JD.com plans to launch a competitive food delivery business in China

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Shares of JD.com rose after a company executive said in a TV interview that the Chinese e-commerce giant may launch on-demand food delivery in China.

Giulia Marchi/Bloomberg


plans to expand into the on-demand food delivery service, a senior executive at the Chinese e-commerce giant said in an interview with Bloomberg TV. Such a move would pit JD against two of China’s other e-commerce giants,

Alibaba Holding Group

(symbol: BABA) and


(3690.Hong Kong).

Ali Baba

-belonging to Ele.me and


Dianping currently dominates the online food delivery industry in China.

The news sent shares of JD (JD) up 5.2% to $65.23 on Friday. The stock is down about 6% this year.

In the Bloomberg InterviewJD Retail CEO Xin Lijun said the company had “considered and explored” a food delivery business that would build on its majority stake in the on-demand delivery operator.

Dada Nexus

(DADA). Dada shares gained 8.5% on Friday.

“Dada has strong same-city delivery capability, so other competitors are wondering if we would do this business,” Xin said. “We have thought about it well. As for when we start doing that, it depends on our ability and when we can build a team of talent.

Chinese technology news site Late shipment reported last week that JD was making a foray into food delivery, but investors did not react to the news until the Bloomberg interview. Late shipment noted that the JD team had started collaborating with restaurants in Zhengzhou, a city in China’s Henan Province.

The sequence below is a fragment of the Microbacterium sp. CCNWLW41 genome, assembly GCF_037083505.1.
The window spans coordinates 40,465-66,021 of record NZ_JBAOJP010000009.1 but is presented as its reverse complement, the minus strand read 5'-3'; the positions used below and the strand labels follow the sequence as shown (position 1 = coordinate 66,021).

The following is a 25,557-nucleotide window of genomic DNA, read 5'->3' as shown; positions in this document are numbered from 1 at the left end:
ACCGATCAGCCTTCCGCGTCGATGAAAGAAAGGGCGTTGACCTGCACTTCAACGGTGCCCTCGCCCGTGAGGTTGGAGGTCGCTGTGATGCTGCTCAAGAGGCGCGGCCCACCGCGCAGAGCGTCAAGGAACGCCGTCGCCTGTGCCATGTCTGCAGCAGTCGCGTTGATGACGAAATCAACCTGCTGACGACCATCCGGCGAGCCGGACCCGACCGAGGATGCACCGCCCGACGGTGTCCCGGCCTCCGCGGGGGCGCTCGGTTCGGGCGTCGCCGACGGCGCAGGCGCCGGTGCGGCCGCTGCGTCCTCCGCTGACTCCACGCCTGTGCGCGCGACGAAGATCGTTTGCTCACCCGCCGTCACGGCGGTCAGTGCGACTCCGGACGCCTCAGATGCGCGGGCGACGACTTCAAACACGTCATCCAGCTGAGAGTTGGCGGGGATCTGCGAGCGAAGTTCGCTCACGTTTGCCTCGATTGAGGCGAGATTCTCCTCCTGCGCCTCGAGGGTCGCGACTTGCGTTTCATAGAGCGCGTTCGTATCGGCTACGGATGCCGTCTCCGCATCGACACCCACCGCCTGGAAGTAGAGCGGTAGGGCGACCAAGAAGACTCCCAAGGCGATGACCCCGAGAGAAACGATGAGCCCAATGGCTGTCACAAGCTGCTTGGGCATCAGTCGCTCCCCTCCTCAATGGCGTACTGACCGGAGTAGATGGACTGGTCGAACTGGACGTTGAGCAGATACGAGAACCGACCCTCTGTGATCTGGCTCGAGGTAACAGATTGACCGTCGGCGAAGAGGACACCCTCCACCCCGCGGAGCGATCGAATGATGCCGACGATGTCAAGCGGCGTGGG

Media representatives for Dada and JD did not immediately respond to Barrons requests for additional details.

Dada operates JD Daojia, which already facilitates local same-day grocery delivery, and Dada Now, which is open to merchants and individual shippers from different industries and product categories. Since 2016, JD has continued to invest in Dada and owned approximately 47% of the company at the end of 2021. In February, JD paid an additional $546 million to increase one’s property to a majority stake of 52%.

In a mid-May research note on JD’s first quarter results, Benchmark equity research analysts Fawne Jiang and Long Lin lowered their price target to $106, but maintained a rating. purchase for the company. JD’s net revenue in the quarter rose 18% year-over-year and beat analysts’ expectations, but Covid-19 lockdowns weighed on the outlook for the second quarter.

“Downside risks to the valuation include slower-than-expected growth [gross merchandise value] growth, investment/execution risks on logistics expansion, [and] slower growth in traffic and active users,” the analysts wrote.

The food delivery market JD is entering is quite large and could provide a new source of revenue for the company. Chinese consulting firm Zhiyan estimated the total number of users at 544 million in 2021, according to the South China Morning Post, while a report by IMARC Group valued China’s online food delivery market at $58.7 billion in 2021. IMARC predicts the market will double by 2027, reaching a value of $118.5 billion.

The market is also extremely concentrated. Zhiyan says


controls 69% of the market, while Ele.me has 26%. Meituan made 14 billion food deliveries in 2021, according to its annual report, compared to about 10 billion in 2020.

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